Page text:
It’s all about the kids
Goss to receive prestigious community service award
For Bernie Goss, it was always about the kids.
After more than 40 years of serving as an athletic trainer, game official, rules interpreter and public address announcer at countless high school events, Goss, 66, will receive the 2013 Distinguished Community Service Award today from the Colorado Athletic Directors Association.
“It shows the appreciation ADs have for people that help get things going for them and make jobs easier for them,” Goss said. “I’ve been a very lucky person in my lifetime.”
The award is given each year to a supporter of high school athletics outside of coaching.
“People often mention to me how many athletic events we as ADs attend,” said Palisade Athletic Director Mike Krueger, who nominated Goss for the award. “Very seldom have I been to an event and not seen Bernie Goss. He is there to support kids. He’s dedicated his life to the service of high school athletes. He has served kids in so many ways.
“I’d be hard-pressed to give you a name of someone who has a greater impact on kids than Bernie Goss.”
Goss, who graduated from Fruita High School in 1964, has been involved in athletics since he kept statistics for the Fruita football team in 1963.
Bill Noxon was the coach, and he encouraged Goss to go into athletic training.
Noxon and former Fruita wrestling coach Jack Pollock paid for Goss to attend a seven-day, athletic-training workshop in Kansas.
“They put me on a bus to learn how to tape ankles and take care of kids,” Goss said. “That’s how I got started in athletic training.”
Goss said he intended to go to medical school, but he ran out of funding. He decided to go into teaching.
He taught science and social studies at the old Grand Junction Junior High, then was assigned to West Middle School when the junior high was split into two middle schools.
He took a one-year sabbatical and attended Western State College, where he received a degree in counseling.
Goss was a counselor at Grand Junction, Grand Valley and Eagle Valley high schools.
“You get almost anything in life that comes at you,” Goss said. “Everything from family to personal things. What do you think about this? What do you think about that? From kids without money to kids without clothes.
“I was at Grand Junction High School, there was a freshman boy named Jared who moved into the district from out of state. I was getting ready to leave my office about 4:30, and Jared is sitting on the front step crying. I said, ‘Jared, what’s the matter?’ ‘I went home and can’t get in my house.’ ‘Do you have a key?’ ‘Yeah, but the key won’t work.’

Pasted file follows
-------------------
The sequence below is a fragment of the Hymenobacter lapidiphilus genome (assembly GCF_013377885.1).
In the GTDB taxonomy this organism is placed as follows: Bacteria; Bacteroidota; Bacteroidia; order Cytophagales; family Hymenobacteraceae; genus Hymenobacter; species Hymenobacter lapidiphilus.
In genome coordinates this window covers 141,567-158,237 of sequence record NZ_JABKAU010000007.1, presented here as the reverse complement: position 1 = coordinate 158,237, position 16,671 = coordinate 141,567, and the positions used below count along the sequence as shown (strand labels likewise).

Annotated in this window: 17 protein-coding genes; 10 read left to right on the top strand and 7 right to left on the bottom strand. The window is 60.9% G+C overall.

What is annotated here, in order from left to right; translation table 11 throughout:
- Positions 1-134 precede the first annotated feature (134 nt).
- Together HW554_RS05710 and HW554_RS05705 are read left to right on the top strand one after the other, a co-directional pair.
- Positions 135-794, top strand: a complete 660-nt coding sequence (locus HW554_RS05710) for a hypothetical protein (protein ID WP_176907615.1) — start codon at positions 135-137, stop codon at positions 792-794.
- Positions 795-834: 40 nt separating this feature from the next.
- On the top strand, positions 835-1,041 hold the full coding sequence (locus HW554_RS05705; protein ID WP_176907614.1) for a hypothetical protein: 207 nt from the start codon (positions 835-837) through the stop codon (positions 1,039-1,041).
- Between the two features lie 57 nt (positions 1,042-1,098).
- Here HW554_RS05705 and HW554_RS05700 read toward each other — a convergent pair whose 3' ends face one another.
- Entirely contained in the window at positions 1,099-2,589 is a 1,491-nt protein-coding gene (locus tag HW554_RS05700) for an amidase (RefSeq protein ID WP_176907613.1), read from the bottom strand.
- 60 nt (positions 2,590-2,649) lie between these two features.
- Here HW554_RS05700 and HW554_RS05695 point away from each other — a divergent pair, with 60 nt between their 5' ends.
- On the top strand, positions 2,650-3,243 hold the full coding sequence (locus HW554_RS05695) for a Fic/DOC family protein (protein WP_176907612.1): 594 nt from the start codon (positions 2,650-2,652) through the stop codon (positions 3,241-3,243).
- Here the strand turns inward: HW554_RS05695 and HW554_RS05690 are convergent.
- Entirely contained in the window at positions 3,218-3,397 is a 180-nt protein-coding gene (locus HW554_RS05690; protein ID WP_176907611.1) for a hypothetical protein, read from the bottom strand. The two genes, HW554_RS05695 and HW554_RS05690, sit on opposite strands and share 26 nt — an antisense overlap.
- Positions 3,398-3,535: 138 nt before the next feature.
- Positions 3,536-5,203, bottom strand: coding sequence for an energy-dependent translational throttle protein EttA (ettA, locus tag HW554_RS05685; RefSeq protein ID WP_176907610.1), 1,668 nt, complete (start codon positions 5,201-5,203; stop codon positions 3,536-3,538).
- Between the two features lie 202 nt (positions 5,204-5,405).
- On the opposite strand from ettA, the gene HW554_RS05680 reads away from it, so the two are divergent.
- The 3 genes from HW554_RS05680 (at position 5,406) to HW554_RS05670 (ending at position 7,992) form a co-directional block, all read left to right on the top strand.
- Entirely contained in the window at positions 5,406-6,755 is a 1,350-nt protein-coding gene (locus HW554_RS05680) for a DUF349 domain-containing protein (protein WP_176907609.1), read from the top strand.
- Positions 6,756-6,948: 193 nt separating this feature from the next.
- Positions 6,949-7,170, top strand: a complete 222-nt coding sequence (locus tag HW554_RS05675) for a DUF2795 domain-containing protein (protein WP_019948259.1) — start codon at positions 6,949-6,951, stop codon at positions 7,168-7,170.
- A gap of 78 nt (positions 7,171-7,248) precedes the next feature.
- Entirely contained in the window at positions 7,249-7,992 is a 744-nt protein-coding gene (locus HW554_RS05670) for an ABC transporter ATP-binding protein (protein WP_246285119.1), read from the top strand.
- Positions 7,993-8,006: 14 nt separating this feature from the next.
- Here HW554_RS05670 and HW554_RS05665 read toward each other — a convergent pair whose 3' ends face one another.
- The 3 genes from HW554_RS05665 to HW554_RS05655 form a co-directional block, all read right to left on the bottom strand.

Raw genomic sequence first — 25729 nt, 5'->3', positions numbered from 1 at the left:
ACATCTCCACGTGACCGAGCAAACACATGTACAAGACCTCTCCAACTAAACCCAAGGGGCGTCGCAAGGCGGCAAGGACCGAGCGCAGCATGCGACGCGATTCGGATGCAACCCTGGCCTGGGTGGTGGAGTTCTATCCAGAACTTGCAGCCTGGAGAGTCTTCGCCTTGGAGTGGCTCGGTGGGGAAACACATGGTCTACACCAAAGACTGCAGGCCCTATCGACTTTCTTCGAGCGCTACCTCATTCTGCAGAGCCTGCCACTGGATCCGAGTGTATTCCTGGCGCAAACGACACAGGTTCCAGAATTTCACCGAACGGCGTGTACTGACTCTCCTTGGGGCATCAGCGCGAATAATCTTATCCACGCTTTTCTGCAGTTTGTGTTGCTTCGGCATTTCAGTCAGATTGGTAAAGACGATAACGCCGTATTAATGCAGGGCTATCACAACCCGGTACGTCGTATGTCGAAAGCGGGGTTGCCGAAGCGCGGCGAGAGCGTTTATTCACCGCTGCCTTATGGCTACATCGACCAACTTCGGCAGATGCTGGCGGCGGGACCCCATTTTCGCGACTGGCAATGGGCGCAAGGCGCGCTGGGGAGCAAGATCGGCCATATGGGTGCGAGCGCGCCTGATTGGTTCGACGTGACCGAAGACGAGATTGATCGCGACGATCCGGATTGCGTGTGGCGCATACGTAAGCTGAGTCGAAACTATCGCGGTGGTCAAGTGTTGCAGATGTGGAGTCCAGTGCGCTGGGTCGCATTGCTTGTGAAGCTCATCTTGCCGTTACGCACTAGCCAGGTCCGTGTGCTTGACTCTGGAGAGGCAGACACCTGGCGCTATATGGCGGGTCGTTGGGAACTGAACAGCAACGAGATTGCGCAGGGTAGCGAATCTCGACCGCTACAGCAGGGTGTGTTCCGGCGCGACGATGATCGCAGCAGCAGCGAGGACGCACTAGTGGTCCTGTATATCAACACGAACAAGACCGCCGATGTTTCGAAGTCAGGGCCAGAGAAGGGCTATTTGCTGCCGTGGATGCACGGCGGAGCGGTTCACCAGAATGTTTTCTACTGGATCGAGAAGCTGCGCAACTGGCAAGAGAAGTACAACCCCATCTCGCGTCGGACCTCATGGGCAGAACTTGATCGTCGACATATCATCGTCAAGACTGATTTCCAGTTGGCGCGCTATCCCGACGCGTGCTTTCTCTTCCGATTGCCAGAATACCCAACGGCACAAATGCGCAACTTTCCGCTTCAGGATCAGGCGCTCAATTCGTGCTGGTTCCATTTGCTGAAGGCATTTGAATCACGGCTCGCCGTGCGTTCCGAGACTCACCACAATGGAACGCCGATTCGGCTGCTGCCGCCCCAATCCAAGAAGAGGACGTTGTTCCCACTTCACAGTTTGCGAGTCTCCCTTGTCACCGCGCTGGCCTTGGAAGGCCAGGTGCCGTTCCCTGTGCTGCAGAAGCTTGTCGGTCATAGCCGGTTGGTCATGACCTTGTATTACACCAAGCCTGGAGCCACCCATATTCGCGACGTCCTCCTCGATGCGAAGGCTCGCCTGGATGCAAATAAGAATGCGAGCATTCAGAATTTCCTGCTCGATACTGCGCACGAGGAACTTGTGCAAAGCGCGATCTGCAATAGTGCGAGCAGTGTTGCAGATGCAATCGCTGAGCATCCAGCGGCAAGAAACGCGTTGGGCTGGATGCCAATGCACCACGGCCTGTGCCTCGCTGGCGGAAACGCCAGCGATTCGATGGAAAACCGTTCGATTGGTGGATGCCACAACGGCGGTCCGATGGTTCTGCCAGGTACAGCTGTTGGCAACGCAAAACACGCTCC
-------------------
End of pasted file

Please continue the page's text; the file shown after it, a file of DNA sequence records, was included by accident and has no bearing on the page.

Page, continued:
“I put him in my car and went to where he lived. His parents and younger brothers changed the locks, packed up and left town.”
Child-protection services took over.
“I think about him once in a while. I have no idea where he is or what he’s doing,” Goss said. “He’s not here locally anymore.”
Goss has been an athletic trainer in the school district since 1969, contracted through St. Mary’s Hospital.
“When I student-taught, Scott Coleman was a student of mine. At that time, this district was big on giving vocational-aptitude tests. Scott thought he wanted to be a pilot, and all the stuff came back medical.”
Coleman and Goss worked to put together the school district athletic-training program in use now.
In addition to athletic training, Goss became a certified official. The school district hired Goss to assign baseball umpires in the late 1970s. In 1995, Goss and John Leane started a business, Colo-West Custom Sports, to handle assigning officials for all high school athletic contests.
“We knew it was a sore subject for lots of people, so we organized our own business and presented it to District 51,” Goss said.
Chuck Nissen has since bought the company, but Goss still helps assign games. In the winter, he handles wrestling, and Nissen assigns basketball officials.
In 1995, Goss added the role of wrestling rules interpreter for the Colorado High School Activities Association. He plans to retire after next year.
As the wrestling rules interrupter, Goss became a familiar face to avid wrestling fans across the state.
“I have my own fan club at the state (wrestling) tournament,” Goss said. “Holyoke, Wiggins, Akron, they’ve always got something to joke about or ask me about.”
Whatever role Goss has served, his focus has always been centered on teenagers.
“Some people volunteer with various charities,” Goss said. “They get their challenge and reward from that. I happen to believe the future of this nation lies within our kids.
“I think anybody that can give to them or can encourage them needs to, so that’s why I do that.”